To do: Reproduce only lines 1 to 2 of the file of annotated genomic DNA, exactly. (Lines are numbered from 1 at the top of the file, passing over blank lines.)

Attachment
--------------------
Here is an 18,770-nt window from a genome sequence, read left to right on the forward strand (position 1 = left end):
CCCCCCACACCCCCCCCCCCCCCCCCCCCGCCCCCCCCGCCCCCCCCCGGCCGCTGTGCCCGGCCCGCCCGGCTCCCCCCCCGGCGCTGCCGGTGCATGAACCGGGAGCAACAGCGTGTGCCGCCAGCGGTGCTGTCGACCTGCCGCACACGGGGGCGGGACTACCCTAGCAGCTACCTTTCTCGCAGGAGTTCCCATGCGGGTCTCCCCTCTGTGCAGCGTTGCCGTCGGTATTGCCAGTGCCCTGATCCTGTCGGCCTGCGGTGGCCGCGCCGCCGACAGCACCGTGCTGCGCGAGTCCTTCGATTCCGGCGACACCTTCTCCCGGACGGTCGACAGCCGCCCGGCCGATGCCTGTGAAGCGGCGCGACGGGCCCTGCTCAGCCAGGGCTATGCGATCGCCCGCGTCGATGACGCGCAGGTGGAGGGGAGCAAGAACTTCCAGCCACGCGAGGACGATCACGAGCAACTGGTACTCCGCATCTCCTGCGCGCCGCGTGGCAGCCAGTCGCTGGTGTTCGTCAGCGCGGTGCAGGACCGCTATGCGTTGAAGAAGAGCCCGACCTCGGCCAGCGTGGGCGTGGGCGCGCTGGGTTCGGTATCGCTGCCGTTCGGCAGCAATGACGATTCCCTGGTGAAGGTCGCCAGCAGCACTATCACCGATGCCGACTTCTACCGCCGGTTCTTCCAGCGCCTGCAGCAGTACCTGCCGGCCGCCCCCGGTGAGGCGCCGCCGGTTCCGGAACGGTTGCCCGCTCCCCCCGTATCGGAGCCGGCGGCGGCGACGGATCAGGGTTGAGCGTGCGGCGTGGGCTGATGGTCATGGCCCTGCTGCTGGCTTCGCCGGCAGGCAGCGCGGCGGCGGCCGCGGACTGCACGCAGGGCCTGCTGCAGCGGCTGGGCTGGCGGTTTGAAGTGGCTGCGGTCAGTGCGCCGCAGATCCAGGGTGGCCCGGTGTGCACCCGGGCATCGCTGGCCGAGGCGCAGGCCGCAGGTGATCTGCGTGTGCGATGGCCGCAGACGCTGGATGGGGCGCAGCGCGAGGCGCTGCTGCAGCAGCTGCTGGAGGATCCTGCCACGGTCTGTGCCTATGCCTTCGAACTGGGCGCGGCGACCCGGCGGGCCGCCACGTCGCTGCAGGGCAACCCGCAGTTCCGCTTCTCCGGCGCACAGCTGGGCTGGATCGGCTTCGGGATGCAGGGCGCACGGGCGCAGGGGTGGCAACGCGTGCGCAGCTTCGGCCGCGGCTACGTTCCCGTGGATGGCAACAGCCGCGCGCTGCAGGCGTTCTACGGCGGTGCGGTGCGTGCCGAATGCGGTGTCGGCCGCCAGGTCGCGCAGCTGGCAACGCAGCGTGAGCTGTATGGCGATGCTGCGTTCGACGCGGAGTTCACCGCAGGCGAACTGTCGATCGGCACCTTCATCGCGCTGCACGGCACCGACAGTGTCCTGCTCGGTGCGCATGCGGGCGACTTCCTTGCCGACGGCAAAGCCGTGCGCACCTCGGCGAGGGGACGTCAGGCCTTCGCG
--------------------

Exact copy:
Here is an 18,770-nt window from a genome sequence, read left to right on the forward strand (position 1 = left end):
CCCCCCACACCCCCCCCCCCCCCCCCCCCGCCCCCCCCGCCCCCCCCCGGCCGCTGTGCCCGGCCCGCCCGGCTCCCCCCCCGGCGCTGCCGGTGCATGAACCGGGAGCAACAGCGTGTGCCGCCAGCGGTGCTGTCGACCTGCCGCACACGGGGGCGGGACTACCCTAGCAGCTACCTTTCTCGCAGGAGTTCCCATGCGGGTCTCCCCTCTGTGCAGCGTTGCCGTCGGTATTGCCAGTGCCCTGATCCTGTCGGCCTGCGGTGGCCGCGCCGCCGACAGCACCGTGCTGCGCGAGTCCTTCGATTCCGGCGACACCTTCTCCCGGACGGTCGACAGCCGCCCGGCCGATGCCTGTGAAGCGGCGCGACGGGCCCTGCTCAGCCAGGGCTATGCGATCGCCCGCGTCGATGACGCGCAGGTGGAGGGGAGCAAGAACTTCCAGCCACGCGAGGACGATCACGAGCAACTGGTACTCCGCATCTCCTGCGCGCCGCGTGGCAGCCAGTCGCTGGTGTTCGTCAGCGCGGTGCAGGACCGCTATGCGTTGAAGAAGAGCCCGACCTCGGCCAGCGTGGGCGTGGGCGCGCTGGGTTCGGTATCGCTGCCGTTCGGCAGCAATGACGATTCCCTGGTGAAGGTCGCCAGCAGCACTATCACCGATGCCGACTTCTACCGCCGGTTCTTCCAGCGCCTGCAGCAGTACCTGCCGGCCGCCCCCGGTGAGGCGCCGCCGGTTCCGGAACGGTTGCCCGCTCCCCCCGTATCGGAGCCGGCGGCGGCGACGGATCAGGGTTGAGCGTGCGGCGTGGGCTGATGGTCATGGCCCTGCTGCTGGCTTCGCCGGCAGGCAGCGCGGCGGCGGCCGCGGACTGCACGCAGGGCCTGCTGCAGCGGCTGGGCTGGCGGTTTGAAGTGGCTGCGGTCAGTGCGCCGCAGATCCAGGGTGGCCCGGTGTGCACCCGGGCATCGCTGGCCGAGGCGCAGGCCGCAGGTGATCTGCGTGTGCGATGGCCGCAGACGCTGGATGGGGCGCAGCGCGAGGCGCTGCTGCAGCAGCTGCTGGAGGATCCTGCCACGGTCTGTGCCTATGCCTTCGAACTGGGCGCGGCGACCCGGCGGGCCGCCACGTCGCTGCAGGGCAACCCGCAGTTCCGCTTCTCCGGCGCACAGCTGGGCTGGATCGGCTTCGGGATGCAGGGCGCACGGGCGCAGGGGTGGCAACGCGTGCGCAGCTTCGGCCGCGGCTACGTTCCCGTGGATGGCAACAGCCGCGCGCTGCAGGCGTTCTACGGCGGTGCGGTGCGTGCCGAATGCGGTGTCGGCCGCCAGGTCGCGCAGCTGGCAACGCAGCGTGAGCTGTATGGCGATGCTGCGTTCGACGCGGAGTTCACCGCAGGCGAACTGTCGATCGGCACCTTCATCGCGCTGCACGGCACCGACAGTGTCCTGCTCGGTGCGCATGCGGGCGACTTCCTTGCCGACGGCAAAGCCGTGCGCACCTCGGCGAGGGGACGTCAGGCCTTCGCG